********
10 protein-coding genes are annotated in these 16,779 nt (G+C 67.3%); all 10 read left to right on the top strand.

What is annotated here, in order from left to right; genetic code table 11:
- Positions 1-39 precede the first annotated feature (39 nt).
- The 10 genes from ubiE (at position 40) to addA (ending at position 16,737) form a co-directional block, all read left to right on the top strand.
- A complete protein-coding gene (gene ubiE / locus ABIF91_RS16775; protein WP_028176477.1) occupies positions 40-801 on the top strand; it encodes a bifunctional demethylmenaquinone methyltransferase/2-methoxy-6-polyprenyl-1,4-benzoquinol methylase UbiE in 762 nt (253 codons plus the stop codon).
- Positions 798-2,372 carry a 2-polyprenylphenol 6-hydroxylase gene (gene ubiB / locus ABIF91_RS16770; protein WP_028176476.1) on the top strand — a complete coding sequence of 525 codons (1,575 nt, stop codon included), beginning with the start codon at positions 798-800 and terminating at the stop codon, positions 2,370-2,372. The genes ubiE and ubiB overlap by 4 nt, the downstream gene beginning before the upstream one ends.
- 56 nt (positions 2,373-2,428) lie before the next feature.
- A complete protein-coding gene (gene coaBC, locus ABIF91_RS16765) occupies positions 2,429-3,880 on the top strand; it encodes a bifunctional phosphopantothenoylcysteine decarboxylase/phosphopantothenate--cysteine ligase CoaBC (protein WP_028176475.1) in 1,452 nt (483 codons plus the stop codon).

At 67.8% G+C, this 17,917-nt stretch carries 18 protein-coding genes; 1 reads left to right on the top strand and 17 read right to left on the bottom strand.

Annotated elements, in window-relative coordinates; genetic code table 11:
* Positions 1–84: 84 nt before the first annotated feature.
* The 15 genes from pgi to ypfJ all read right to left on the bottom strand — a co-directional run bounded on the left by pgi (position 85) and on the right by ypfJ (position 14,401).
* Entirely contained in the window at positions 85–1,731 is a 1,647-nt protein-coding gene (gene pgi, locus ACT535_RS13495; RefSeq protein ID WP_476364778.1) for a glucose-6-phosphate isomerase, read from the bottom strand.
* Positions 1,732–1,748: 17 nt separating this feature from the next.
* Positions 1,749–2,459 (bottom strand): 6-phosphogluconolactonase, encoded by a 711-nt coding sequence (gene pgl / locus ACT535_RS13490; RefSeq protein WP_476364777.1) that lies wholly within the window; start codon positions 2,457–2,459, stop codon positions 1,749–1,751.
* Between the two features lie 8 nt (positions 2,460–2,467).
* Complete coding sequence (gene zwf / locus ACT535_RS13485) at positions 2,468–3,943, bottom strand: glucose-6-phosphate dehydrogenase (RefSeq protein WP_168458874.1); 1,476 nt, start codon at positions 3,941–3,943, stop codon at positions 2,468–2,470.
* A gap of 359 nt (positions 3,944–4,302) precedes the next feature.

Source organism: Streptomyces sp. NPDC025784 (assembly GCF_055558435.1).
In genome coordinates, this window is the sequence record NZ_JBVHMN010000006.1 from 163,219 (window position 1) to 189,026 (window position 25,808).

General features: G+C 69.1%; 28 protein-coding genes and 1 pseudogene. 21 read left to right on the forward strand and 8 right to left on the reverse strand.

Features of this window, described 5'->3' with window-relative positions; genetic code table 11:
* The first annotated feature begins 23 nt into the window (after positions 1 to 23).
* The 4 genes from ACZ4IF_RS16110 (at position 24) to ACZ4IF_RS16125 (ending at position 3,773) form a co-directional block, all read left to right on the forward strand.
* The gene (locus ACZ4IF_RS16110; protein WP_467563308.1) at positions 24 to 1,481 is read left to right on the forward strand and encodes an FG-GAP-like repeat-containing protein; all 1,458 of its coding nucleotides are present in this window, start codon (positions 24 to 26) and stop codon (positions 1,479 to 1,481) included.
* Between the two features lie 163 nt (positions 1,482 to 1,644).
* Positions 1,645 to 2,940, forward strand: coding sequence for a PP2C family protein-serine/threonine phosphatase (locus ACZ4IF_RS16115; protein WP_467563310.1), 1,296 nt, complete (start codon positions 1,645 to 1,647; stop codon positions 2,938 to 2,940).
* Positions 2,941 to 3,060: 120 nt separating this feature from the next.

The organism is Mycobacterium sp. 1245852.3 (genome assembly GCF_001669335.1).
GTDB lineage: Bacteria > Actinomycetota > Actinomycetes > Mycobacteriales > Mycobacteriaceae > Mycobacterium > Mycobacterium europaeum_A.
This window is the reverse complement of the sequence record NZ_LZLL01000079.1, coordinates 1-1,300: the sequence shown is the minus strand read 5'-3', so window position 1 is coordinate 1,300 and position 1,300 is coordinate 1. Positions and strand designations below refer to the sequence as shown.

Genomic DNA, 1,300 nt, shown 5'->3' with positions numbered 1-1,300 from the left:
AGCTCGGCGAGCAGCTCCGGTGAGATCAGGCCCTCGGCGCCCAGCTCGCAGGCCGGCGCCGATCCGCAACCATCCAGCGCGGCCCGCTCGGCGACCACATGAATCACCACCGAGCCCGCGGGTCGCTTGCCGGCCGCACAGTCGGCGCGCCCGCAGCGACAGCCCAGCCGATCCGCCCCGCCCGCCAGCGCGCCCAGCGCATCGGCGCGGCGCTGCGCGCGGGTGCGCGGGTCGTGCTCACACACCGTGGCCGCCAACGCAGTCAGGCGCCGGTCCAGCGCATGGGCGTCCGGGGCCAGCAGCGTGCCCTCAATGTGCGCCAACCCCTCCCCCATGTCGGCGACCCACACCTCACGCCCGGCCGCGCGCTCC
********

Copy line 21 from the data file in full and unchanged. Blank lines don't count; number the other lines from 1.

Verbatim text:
General features: G+C 69.1%; 28 protein-coding genes and 1 pseudogene. 21 read left to right on the forward strand and 8 right to left on the reverse strand.